|Steel is among the industries with the highest number of protectionist trade measures from Australia. VNA/VNS Photo
HCM CITY — Vietnamese exporters need to be well prepared for any risks from protectionist trade measures from Australia against Vietnamese goods, such as anti-dumping and anti-subsidy policies, mostly in steel products, experts said.
Speaking at a seminar last week in HCM City, Chu Thắng Trung, deputy director of the Ministry of Industry and Trade’s Trade Remedies Authority, said Australia is a potential export market but it also poses risks of protectionist trade measures against Vietnamese goods.
Amid the growing number of free trade agreements (FTAs) Việt Nam has signed, Việt Nam’s goods are expected to face anti-dumping lawsuits and protectionist trade measures imposed by importing countries, he said.
As of June, there were 222 investigations into Vietnamese exports initiated by 19 export markets, of which, 18 cases came from Australia, including anti-dumping and anti-subsidy cases, mostly in steel products (61 per cent).
According to the Việt Nam Steel Association, steel is among the industries with the highest number of trade lawsuits. From 2004 to July 2022, the industry faced 68 lawsuits, including cases involving anti-dumping, anti-subsidy and anti-tax evasion.
Other exports, such as paper, electrical cables, and household items, are also at risk, Trung said.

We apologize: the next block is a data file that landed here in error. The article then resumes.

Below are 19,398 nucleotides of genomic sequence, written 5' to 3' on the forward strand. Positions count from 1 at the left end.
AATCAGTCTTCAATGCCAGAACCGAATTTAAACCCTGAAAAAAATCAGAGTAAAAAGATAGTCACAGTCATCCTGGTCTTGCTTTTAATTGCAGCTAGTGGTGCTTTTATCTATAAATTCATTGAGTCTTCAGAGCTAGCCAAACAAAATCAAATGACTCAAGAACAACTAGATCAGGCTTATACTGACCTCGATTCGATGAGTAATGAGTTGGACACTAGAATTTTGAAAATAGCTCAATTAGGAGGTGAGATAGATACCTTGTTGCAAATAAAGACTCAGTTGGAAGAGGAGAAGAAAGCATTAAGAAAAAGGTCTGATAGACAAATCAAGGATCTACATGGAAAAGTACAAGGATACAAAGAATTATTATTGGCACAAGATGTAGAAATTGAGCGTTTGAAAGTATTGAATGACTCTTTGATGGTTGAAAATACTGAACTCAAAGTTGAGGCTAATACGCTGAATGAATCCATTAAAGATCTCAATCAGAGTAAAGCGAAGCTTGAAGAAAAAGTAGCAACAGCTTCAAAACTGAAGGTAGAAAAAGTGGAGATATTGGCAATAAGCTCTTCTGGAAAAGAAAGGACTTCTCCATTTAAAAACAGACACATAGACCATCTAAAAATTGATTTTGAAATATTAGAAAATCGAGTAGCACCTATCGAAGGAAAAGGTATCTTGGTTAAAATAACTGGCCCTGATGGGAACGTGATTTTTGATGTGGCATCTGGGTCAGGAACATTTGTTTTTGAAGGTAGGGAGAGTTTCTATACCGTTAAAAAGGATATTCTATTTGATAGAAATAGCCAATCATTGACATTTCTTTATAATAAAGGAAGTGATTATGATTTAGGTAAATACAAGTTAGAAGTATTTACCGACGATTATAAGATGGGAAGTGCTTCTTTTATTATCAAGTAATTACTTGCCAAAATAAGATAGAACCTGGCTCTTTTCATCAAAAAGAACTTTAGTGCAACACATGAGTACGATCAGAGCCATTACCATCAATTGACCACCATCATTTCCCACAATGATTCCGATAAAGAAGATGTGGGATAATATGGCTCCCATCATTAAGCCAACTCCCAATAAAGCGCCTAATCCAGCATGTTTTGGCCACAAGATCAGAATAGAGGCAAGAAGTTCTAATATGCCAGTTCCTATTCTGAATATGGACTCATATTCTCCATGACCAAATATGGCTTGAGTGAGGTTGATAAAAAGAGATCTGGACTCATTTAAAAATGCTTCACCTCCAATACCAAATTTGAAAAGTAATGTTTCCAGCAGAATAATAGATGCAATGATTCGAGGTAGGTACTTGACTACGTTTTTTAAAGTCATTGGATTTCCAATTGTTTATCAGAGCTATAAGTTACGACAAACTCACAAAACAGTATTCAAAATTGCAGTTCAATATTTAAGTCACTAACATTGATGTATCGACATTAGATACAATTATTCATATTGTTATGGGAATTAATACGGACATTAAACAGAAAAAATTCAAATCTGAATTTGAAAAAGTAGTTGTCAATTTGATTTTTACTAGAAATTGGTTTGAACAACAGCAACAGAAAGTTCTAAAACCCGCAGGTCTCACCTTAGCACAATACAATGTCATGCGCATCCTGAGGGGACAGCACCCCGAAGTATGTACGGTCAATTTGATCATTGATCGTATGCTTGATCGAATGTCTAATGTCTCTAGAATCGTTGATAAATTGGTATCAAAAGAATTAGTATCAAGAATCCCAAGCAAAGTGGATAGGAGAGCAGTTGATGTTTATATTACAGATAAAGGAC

Nguyễn Thị Phương Nga, head of the ministry’s Asia-Africa Market Department, said trade between the two countries has continued to grow with an annual average of 11.5 per cent during the 2011-2021 period.
Australia was the 10th largest trading partner of Việt Nam last year with bilateral trade turnover reaching $12.4 billion, up 49 per cent year-on-year. In the first seven months, Australia was the seventh largest trading partner of Việt Nam.
Australia is the world’s 13th largest economy with an import value of nearly $250 billion per year.
With a population of only 25.7 million, Australia is a potential market as Australian people are willing to pay for high quality imported products, according to Nga.
Việt Nam’s exports to Australia include agricultural, fishery and wood products, machinery, transport vehicles, and steel.
Meanwhile, Australia’s exports to Việt Nam include textile-garment and leather-footwear materials, coal, iron ore, dairy products, chemicals and chemical products.
Trần Ngọc Bình, head of the HCM City branch of Ministry of Industry and Trade's Import-Export Management Division said the two countries are partners in three FTAs, namely the ASEAN - Australia - New Zealand Free Trade Area (AANZFTA), the Comprehensive and Progressive Agreement for Trans-Pacific Partnership (CPTPP), and the Regional Comprehensive Economic Partnership (RCEP).
Phùng Gia Đức, deputy head of the Foreign Trade Defence Handling Division under the Ministry of Industry and Trade’s Department of Trade Defence, said trade measures, including anti-dumping, anti-subsidy and safeguarding measures are allowed by FTAs and the World Trade Organisation (WTO) to prevent unfair competition, such as dumping and subsidies for imported goods.
These also prevent a sudden surge of imported goods which has the potential to cause serious damage to domestic manufacturing industries.
They are also an important legal tool to protect local industries and enterprises, especially when tariff barriers are removed in accordance with international commitments.
Experts recommended that Vietnamese firms respond to foreign trade remedies by studying the laws of importing countries.
They need to diversify their export markets as well as products while increasing competitiveness through quality and brand awareness. — VNS